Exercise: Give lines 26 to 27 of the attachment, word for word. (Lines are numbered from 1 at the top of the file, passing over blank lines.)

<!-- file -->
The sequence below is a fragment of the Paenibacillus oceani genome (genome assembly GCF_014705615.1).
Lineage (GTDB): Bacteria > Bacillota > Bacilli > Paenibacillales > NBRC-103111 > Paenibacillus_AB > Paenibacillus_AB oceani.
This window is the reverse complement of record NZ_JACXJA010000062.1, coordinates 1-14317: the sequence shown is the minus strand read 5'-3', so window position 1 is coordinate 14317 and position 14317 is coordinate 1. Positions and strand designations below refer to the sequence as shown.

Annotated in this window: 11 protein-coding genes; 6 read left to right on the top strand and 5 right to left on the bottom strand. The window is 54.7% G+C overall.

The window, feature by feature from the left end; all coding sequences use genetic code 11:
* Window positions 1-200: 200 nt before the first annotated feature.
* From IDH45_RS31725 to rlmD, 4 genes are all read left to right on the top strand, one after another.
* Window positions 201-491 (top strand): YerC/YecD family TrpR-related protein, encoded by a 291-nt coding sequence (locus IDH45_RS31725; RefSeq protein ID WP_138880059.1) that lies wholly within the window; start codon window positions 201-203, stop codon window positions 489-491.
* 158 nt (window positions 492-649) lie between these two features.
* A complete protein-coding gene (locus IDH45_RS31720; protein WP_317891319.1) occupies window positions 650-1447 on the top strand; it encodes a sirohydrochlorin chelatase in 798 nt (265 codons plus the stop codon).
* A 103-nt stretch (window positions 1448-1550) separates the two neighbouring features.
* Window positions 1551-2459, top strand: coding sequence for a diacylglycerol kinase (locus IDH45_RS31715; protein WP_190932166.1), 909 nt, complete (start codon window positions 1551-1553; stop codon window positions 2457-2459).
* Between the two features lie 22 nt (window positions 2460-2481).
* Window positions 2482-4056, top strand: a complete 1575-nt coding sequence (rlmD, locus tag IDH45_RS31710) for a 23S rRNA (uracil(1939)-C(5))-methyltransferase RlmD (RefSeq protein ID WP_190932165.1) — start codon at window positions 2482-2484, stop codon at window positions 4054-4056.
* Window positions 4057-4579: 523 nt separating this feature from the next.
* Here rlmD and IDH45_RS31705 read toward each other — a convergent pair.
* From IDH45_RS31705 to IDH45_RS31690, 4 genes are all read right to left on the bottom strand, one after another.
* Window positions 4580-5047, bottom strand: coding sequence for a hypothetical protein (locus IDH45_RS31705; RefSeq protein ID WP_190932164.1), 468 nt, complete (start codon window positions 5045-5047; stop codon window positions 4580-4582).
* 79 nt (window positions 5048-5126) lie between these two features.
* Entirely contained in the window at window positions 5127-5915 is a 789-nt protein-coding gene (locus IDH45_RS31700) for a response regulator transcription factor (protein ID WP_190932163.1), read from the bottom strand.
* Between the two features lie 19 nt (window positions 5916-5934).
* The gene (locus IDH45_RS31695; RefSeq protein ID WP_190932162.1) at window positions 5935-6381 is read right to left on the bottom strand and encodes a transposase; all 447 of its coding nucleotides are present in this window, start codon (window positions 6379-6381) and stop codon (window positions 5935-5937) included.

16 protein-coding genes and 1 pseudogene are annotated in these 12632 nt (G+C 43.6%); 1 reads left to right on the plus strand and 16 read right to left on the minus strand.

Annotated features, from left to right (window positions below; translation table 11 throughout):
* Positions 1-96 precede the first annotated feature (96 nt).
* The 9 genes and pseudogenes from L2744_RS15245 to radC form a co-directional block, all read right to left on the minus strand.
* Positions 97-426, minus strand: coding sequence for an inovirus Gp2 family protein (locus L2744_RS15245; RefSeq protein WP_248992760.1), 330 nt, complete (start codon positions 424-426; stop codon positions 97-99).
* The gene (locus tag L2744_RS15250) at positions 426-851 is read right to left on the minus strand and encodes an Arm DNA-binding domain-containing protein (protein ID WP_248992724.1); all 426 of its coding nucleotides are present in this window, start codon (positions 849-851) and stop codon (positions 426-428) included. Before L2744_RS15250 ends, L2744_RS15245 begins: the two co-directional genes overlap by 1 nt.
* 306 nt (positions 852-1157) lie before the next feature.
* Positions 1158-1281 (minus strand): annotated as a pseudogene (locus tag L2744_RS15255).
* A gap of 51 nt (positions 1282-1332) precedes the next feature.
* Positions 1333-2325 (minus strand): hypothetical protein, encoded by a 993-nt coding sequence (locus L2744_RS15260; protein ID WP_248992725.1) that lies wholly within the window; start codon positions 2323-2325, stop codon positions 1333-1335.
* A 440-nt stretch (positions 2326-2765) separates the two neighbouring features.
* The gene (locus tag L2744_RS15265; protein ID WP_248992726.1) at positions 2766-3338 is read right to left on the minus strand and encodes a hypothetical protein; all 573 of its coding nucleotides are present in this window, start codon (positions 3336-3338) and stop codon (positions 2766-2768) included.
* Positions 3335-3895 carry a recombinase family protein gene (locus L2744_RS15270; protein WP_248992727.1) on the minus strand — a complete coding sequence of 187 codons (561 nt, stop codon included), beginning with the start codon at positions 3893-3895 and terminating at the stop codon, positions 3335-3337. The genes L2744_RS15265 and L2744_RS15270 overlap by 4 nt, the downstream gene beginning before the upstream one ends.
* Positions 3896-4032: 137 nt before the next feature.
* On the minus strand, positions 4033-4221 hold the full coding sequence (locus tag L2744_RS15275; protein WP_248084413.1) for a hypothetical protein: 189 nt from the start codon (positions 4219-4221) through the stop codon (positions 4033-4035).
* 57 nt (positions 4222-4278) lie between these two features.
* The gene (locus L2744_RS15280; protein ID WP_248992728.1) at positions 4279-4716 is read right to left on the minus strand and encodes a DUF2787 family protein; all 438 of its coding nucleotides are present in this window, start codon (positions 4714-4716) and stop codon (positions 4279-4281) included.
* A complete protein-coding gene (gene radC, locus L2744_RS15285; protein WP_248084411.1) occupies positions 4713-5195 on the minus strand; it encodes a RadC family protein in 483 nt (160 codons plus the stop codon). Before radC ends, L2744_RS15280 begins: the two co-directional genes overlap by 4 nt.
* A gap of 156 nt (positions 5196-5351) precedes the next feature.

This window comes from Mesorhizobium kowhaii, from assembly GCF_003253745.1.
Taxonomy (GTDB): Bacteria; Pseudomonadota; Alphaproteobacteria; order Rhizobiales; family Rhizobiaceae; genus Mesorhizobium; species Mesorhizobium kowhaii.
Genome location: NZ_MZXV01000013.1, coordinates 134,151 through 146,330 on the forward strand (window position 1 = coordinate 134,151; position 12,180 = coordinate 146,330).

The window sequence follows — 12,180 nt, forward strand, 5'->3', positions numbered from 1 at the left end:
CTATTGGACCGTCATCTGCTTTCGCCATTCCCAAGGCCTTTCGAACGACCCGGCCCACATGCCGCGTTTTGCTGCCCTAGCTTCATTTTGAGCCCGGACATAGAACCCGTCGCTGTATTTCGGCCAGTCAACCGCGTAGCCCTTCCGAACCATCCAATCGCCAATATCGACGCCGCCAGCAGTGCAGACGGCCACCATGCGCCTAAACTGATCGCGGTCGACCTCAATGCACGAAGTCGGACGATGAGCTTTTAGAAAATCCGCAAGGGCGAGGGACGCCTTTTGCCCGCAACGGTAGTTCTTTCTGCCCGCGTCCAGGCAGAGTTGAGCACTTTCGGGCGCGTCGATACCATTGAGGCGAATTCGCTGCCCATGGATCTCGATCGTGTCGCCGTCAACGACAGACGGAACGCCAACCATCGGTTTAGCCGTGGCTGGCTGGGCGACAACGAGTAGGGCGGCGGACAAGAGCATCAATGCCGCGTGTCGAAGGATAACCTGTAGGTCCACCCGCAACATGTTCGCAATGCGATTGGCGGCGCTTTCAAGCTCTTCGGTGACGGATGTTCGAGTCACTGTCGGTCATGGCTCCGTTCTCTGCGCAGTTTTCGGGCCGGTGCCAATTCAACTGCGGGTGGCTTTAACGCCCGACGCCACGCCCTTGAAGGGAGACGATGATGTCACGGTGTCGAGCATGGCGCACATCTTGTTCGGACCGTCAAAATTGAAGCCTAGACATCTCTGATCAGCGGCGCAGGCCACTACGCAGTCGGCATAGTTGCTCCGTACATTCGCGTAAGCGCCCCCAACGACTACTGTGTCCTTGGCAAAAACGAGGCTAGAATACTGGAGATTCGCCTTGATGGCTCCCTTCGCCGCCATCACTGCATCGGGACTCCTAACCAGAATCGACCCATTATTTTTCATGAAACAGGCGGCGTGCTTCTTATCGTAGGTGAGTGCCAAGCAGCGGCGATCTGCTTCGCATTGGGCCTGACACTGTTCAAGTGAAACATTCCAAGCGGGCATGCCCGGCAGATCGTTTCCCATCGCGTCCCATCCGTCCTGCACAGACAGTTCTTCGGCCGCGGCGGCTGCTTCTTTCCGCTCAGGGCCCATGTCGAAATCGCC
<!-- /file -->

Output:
* The 9 genes and pseudogenes from L2744_RS15245 to radC form a co-directional block, all read right to left on the minus strand.
* Positions 97-426, minus strand: coding sequence for an inovirus Gp2 family protein (locus L2744_RS15245; RefSeq protein WP_248992760.1), 330 nt, complete (start codon positions 424-426; stop codon positions 97-99).